Published August 13, 2020
How to Beat the Resume Robots: A Guide to ATS (Applicant Tracking Systems)
In this post
Wondering how you can beat the bots to get your resume into a recruiter’s hands?
Follow our guide on how to beat the resume robots.
After hours of hard work writing, editing and formatting, you have your best resume to help you land that elusive face-to-face interview for that dream job. But what if we were to tell you that the majority of job applications submitted online are only going to be seen by resume robots, to then be thrown out without even landing in a single real person’s hands? Unfortunately, this is the case for many job seekers.
It’s something that people have been aware of for years; however, as technology becomes even more advanced and people’s time becomes increasingly valuable, having a person read every resume that passes through a company’s recruitment portal is becoming increasingly inefficient.
According to research by job search site Jobscan, 99% of Fortune 500 companies use something called an Applicant Tracking System (ATS).
We can only assume going into 2020 that this number has risen, as well as the possibility that ATS will become more prevalent in smaller organisations as well.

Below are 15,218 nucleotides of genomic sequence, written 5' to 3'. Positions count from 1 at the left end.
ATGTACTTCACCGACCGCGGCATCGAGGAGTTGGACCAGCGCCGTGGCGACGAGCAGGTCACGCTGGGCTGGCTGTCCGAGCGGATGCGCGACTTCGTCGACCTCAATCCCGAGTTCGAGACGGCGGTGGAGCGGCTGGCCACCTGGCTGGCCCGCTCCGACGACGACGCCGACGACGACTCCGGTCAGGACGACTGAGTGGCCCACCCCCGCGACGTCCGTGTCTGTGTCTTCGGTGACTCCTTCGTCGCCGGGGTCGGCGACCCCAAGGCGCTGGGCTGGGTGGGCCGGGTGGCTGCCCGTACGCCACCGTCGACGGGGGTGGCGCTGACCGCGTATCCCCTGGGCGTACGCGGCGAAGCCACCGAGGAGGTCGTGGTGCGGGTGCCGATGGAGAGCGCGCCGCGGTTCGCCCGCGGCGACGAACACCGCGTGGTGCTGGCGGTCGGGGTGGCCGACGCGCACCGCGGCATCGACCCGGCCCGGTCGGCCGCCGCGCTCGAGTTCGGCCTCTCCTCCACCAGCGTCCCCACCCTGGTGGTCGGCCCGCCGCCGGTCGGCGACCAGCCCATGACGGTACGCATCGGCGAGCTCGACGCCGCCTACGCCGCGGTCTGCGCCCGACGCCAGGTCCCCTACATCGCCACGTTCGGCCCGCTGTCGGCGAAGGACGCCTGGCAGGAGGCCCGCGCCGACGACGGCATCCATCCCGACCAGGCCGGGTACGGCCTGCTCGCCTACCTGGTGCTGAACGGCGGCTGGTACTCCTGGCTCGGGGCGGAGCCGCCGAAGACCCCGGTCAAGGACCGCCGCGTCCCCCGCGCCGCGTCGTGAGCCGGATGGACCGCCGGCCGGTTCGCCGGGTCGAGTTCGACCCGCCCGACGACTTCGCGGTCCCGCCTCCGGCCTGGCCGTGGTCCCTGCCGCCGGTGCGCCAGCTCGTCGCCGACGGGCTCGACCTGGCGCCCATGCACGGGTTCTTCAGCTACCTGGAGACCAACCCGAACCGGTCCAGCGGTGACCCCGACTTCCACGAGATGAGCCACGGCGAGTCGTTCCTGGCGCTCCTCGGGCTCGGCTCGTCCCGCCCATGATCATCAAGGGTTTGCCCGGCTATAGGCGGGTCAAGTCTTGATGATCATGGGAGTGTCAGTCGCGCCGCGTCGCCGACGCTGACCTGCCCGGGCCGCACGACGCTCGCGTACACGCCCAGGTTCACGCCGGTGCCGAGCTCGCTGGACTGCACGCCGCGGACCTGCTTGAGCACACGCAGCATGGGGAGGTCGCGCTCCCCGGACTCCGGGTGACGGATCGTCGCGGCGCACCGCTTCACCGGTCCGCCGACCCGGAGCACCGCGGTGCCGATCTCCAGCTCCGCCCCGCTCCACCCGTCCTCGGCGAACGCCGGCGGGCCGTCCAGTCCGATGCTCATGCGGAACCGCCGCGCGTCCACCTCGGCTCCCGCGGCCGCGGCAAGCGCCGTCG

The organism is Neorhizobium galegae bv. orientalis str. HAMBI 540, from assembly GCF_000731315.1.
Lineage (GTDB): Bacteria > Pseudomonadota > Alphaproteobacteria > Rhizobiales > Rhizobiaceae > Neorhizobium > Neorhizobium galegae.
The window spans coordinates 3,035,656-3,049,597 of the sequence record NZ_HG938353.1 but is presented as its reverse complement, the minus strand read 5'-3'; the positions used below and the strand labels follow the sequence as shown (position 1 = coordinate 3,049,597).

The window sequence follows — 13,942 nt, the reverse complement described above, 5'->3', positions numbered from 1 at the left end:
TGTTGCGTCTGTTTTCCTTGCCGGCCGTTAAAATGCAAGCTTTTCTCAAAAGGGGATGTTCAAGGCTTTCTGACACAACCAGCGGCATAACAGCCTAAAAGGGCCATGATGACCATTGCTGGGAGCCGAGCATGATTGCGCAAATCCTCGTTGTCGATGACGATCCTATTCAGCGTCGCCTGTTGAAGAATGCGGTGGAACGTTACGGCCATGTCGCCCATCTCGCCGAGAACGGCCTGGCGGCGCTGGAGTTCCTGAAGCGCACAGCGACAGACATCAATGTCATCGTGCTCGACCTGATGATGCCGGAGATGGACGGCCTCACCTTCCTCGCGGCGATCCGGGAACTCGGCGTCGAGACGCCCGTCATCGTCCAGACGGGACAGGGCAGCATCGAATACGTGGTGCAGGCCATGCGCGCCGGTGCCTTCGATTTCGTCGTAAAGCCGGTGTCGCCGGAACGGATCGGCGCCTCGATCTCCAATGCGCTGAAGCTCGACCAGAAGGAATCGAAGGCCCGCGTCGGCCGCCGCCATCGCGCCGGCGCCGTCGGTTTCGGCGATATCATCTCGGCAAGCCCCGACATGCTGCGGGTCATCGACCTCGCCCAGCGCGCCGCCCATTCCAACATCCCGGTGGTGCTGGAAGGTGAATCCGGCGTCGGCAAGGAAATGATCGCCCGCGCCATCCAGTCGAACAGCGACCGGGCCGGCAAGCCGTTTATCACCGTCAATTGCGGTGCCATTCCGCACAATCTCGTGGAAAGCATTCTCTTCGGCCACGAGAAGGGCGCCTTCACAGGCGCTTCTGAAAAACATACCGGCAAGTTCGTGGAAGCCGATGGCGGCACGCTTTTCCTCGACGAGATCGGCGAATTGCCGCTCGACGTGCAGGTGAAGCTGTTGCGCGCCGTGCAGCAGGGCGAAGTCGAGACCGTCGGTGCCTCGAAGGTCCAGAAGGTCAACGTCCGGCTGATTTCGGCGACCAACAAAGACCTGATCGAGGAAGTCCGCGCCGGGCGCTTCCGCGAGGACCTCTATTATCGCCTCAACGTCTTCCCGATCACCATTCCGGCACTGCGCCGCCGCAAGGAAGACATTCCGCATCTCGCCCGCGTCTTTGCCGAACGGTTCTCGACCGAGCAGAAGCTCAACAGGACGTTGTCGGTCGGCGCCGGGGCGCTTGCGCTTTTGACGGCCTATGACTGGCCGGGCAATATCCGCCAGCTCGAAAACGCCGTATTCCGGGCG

What is an ATS?
An ATS is a computerised system that helps streamline the application process. It is most likely used by mid-large organisations that would be inundated with applicants when a job opening goes live. Put simply: each resume is scanned for specific keywords and phrases that determine the resume’s relevance to the job.
The more keywords and phrases a resume has, the higher it’s ranked compared to other applications, and the more chance it has to be read by human eyes (i.e. a recruiter or hiring manager). There’s usually a ‘grade’ or percentage that an online application needs to achieve to qualify for further review. If a resume doesn’t reach this qualification, it’s most likely thrown out and forgotten.